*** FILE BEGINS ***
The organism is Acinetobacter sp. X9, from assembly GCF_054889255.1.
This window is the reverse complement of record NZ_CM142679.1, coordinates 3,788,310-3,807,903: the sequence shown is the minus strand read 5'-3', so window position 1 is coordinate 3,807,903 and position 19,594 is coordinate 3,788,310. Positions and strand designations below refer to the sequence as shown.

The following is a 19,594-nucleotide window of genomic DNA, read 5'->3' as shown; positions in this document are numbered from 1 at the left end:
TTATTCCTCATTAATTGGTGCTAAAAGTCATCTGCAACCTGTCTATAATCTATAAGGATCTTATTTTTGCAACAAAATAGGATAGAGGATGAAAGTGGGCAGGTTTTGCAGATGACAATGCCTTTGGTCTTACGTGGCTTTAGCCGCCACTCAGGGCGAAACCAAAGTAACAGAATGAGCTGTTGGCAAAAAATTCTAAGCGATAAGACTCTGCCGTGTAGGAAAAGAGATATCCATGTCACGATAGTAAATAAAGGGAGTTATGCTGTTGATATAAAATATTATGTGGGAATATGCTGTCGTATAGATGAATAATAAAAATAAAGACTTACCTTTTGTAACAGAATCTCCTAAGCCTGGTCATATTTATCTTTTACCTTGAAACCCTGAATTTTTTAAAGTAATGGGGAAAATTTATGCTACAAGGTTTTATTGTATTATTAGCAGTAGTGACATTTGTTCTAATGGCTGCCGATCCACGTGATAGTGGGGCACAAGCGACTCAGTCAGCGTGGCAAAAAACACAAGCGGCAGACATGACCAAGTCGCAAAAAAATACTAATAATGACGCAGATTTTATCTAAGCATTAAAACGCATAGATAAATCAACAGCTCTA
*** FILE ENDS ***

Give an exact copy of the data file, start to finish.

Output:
The organism is Acinetobacter sp. X9, from assembly GCF_054889255.1.
This window is the reverse complement of record NZ_CM142679.1, coordinates 3,788,310-3,807,903: the sequence shown is the minus strand read 5'-3', so window position 1 is coordinate 3,807,903 and position 19,594 is coordinate 3,788,310. Positions and strand designations below refer to the sequence as shown.

The following is a 19,594-nucleotide window of genomic DNA, read 5'->3' as shown; positions in this document are numbered from 1 at the left end:
TTATTCCTCATTAATTGGTGCTAAAAGTCATCTGCAACCTGTCTATAATCTATAAGGATCTTATTTTTGCAACAAAATAGGATAGAGGATGAAAGTGGGCAGGTTTTGCAGATGACAATGCCTTTGGTCTTACGTGGCTTTAGCCGCCACTCAGGGCGAAACCAAAGTAACAGAATGAGCTGTTGGCAAAAAATTCTAAGCGATAAGACTCTGCCGTGTAGGAAAAGAGATATCCATGTCACGATAGTAAATAAAGGGAGTTATGCTGTTGATATAAAATATTATGTGGGAATATGCTGTCGTATAGATGAATAATAAAAATAAAGACTTACCTTTTGTAACAGAATCTCCTAAGCCTGGTCATATTTATCTTTTACCTTGAAACCCTGAATTTTTTAAAGTAATGGGGAAAATTTATGCTACAAGGTTTTATTGTATTATTAGCAGTAGTGACATTTGTTCTAATGGCTGCCGATCCACGTGATAGTGGGGCACAAGCGACTCAGTCAGCGTGGCAAAAAACACAAGCGGCAGACATGACCAAGTCGCAAAAAAATACTAATAATGACGCAGATTTTATCTAAGCATTAAAACGCATAGATAAATCAACAGCTCTA